As stated in a prior post , we promised to keep you advised of the progress of intended updates to the mortgage disclosure regulations. Due to comments from the loan industry, the effective date of the regulations was pushed back from August 1 to October 3, 2015. The delay in the implementation allowed for certain revisions to the intended regulations and allowed for the loan industry to engage in the task of preparing to close loans consistently with the new regulations.
If you are applying for a residential mortgage after October 3, 2015, these revisions will apply to your loan. Within three business days after your loan application is submitted, a Loan Estimate is to be provided to the borrower. This document will provide the loan amount, interest rate, monthly payment, estimated taxes and insurance and anticipated cash required to close.
The major concept behind the new regulations is that additional charges to the borrower of any type are not to be disclosed for the first time at the closing. Collection and sharing of accurate data concerning charges among those professional partners involved in the closing is crucial. Also, attorneys in New York will need to get accustomed to preparing the final financial details of closings much more in advance than is currently typical. Those attorneys who do not conduct many real estate closings may not be abreast of these developments and may not be prepared to act.
The final Closing Disclosure must be delivered to the borrower at least three business days before the closing, so that comparisons can be made between the two disclosure documents. The intent is to reduce unexpected costs to which the borrower did not agree. Sellers are to be provided with a separate disclosure statement, which is not subject to the timeframe rules. The timeframes are calculated differently for the Loan Estimate and Closing Disclosure. Such calculation may depend on whether the lender is open for business on Saturdays and if a federal holiday occurs during the subject timeframe.
Cooperation and coordination among all of the professionals engaged in the transaction at an early stage is required. Experienced real estate attorneys typically arrange for this on behalf of their clients. Borrowers should carefully consider whether they will seek a fixed or adjustable rate loan early in the process, so that the disclosure is accurately produced. Further, all services related to the transaction should be selected, priced and arranged early in the process. Even a quote for homeowners insurance should be obtained, so as not to require additional disclosure at a time that may hinder the scheduled closing date. Borrowers even need to think about whether a Power of Attorney will be needed for their closing, as such document has a recording fee that needs to be disclosed in advance. The reader should keep in mind that all changes to financial figures require that a new disclosure document be produced, but only some of those changes require that such document be circulated consistent with a mandatory waiting period before closing.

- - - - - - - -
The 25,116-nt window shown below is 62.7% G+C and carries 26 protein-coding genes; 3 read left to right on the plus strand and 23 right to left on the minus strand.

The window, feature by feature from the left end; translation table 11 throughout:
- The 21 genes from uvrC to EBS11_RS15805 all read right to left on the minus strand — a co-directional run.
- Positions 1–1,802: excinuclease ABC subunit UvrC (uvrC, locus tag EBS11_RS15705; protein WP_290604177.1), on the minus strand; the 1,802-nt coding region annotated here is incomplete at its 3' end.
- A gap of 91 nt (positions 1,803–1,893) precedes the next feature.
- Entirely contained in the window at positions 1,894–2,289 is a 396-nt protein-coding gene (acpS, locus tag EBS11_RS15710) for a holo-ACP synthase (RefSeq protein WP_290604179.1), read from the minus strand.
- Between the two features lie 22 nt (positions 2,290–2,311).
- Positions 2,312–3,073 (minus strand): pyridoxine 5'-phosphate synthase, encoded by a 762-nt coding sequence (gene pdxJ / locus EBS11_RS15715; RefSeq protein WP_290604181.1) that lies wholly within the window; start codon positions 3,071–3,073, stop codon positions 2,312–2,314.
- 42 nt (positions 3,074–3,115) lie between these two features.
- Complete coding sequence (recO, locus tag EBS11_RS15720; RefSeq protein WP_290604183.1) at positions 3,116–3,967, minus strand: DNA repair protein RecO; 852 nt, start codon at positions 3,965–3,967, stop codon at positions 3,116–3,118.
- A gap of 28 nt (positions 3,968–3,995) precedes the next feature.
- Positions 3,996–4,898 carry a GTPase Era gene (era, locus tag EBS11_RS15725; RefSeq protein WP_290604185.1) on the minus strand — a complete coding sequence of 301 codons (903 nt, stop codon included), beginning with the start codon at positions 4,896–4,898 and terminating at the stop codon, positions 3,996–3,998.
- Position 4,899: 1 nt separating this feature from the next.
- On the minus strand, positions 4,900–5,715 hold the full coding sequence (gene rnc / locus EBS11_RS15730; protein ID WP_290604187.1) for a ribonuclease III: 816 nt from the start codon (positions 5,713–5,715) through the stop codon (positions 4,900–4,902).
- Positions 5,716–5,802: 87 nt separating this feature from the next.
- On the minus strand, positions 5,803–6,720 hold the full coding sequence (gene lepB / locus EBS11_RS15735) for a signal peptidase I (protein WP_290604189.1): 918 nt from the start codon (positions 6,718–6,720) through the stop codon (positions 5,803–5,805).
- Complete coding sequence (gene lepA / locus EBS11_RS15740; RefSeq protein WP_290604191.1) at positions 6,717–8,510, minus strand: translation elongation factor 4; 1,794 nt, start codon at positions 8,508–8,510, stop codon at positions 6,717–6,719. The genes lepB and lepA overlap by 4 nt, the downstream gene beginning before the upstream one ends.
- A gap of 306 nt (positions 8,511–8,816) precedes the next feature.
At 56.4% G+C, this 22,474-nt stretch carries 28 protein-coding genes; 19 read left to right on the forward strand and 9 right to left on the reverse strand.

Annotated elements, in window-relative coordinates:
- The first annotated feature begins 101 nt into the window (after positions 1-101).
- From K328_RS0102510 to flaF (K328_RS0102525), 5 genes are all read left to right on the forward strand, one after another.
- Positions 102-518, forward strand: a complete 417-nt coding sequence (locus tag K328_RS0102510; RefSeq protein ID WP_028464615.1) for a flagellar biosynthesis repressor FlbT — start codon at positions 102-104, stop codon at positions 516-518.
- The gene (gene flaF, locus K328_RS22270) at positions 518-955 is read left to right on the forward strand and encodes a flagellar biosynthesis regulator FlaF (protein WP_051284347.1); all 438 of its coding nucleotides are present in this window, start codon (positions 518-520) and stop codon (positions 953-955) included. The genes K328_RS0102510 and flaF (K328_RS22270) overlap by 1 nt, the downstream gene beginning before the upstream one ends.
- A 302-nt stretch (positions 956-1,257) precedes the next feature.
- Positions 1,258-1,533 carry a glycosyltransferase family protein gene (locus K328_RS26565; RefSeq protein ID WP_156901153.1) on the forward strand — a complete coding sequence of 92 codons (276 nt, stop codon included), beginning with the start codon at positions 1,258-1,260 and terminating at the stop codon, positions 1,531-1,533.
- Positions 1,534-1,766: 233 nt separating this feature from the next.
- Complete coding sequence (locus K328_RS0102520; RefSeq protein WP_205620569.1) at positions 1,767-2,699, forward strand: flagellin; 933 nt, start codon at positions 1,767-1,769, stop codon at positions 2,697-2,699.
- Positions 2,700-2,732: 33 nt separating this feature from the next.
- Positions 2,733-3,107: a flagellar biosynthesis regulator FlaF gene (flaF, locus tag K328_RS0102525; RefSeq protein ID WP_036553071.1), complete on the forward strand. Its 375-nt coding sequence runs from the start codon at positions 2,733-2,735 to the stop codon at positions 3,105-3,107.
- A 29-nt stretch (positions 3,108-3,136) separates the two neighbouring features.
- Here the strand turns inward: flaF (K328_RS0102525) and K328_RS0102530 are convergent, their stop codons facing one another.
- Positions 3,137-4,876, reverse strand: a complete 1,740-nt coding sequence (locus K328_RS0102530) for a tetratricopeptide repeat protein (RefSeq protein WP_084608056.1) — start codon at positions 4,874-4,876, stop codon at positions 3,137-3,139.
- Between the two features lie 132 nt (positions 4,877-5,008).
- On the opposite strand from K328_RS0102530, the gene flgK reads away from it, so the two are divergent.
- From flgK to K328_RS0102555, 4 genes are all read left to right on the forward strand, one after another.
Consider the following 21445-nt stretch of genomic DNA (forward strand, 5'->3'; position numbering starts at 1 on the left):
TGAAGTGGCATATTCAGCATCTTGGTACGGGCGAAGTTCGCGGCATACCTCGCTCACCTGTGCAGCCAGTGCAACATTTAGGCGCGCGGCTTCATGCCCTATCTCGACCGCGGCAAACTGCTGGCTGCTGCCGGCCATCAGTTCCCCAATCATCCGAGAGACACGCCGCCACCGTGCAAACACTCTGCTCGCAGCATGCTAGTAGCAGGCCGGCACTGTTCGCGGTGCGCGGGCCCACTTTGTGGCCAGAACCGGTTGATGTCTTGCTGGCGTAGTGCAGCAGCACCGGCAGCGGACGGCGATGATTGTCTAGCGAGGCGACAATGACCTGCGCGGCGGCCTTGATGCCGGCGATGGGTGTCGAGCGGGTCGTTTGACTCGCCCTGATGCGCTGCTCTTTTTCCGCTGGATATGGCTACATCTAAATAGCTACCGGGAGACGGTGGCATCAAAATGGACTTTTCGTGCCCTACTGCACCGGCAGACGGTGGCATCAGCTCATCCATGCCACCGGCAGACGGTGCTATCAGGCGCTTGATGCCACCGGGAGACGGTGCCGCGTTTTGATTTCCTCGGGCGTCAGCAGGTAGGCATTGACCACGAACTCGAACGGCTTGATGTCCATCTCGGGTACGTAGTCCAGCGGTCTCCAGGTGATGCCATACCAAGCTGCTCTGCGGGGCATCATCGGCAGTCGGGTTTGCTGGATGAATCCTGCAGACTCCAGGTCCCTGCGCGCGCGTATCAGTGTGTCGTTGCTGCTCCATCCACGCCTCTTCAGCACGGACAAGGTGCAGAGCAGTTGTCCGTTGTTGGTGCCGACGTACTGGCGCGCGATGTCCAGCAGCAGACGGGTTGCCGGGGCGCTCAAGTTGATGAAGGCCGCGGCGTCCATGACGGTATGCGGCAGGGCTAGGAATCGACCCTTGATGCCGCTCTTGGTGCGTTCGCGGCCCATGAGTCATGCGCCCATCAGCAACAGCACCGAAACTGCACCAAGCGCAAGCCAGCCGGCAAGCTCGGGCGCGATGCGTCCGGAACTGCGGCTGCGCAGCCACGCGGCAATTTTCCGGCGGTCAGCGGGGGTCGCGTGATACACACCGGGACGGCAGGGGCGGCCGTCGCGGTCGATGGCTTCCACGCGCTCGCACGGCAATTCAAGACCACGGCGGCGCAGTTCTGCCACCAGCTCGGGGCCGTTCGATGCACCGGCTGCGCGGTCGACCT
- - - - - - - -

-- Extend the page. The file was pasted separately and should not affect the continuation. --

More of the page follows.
Should a revision in the disclosure be needed, additional disclosures may need to be circulated, some of which may require additional waiting periods and a delay in the anticipated closing date. Further, borrowers should ask their attorney to obtain fees from all of the applicable parties and vendors involved in the transaction, so that disclosures are accurately and timely produced. Our attorneys recommend that their clients seek loans from some of the major national lenders while the industry adapts to these changes. In our observation, major lenders such as Chase, Citibank and Wells Fargo have been working diligently with their professional partners to make the transition as smooth as possible. Smaller regional lenders may be unprepared. The large national lenders are also more likely to prepare the disclosures, making them more likely to be accurate. In addition, our attorneys intend to request a longer period of time to obtain the loan commitment and to close the transaction. As is customary for our attorneys, such dates are calendared and monitored so that our clients do not miss any deadlines.
When disclosures are not delivered in the timeframe required, mandatory waiting periods occur that may delay a closing. Mandatory waiting periods are only potentially waived for a bona fide emergency stated by the borrower, such as a potential loss of his downpayment due to a threatened time of the essence closing. Our attorneys are adept at collecting and delivering the essential financial information to all relevant professional partners, so that the closings in which they are involved are not delayed.